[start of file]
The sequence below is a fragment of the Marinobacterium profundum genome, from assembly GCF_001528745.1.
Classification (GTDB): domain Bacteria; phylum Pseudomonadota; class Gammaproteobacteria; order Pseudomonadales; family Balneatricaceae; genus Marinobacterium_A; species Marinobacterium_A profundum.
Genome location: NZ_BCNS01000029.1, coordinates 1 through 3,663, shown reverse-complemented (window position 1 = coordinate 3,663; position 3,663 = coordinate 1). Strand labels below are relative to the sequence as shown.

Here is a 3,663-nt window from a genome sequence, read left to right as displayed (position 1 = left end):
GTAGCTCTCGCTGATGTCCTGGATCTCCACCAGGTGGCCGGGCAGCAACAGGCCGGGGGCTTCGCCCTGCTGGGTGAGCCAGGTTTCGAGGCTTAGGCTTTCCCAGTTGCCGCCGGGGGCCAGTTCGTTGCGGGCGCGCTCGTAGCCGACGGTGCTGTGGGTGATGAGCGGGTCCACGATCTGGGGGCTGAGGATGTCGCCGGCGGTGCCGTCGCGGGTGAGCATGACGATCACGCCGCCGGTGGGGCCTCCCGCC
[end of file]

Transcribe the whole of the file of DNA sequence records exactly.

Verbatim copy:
The sequence below is a fragment of the Marinobacterium profundum genome, from assembly GCF_001528745.1.
Classification (GTDB): domain Bacteria; phylum Pseudomonadota; class Gammaproteobacteria; order Pseudomonadales; family Balneatricaceae; genus Marinobacterium_A; species Marinobacterium_A profundum.
Genome location: NZ_BCNS01000029.1, coordinates 1 through 3,663, shown reverse-complemented (window position 1 = coordinate 3,663; position 3,663 = coordinate 1). Strand labels below are relative to the sequence as shown.

Here is a 3,663-nt window from a genome sequence, read left to right as displayed (position 1 = left end):
GTAGCTCTCGCTGATGTCCTGGATCTCCACCAGGTGGCCGGGCAGCAACAGGCCGGGGGCTTCGCCCTGCTGGGTGAGCCAGGTTTCGAGGCTTAGGCTTTCCCAGTTGCCGCCGGGGGCCAGTTCGTTGCGGGCGCGCTCGTAGCCGACGGTGCTGTGGGTGATGAGCGGGTCCACGATCTGGGGGCTGAGGATGTCGCCGGCGGTGCCGTCGCGGGTGAGCATGACGATCACGCCGCCGGTGGGGCCTCCCGCC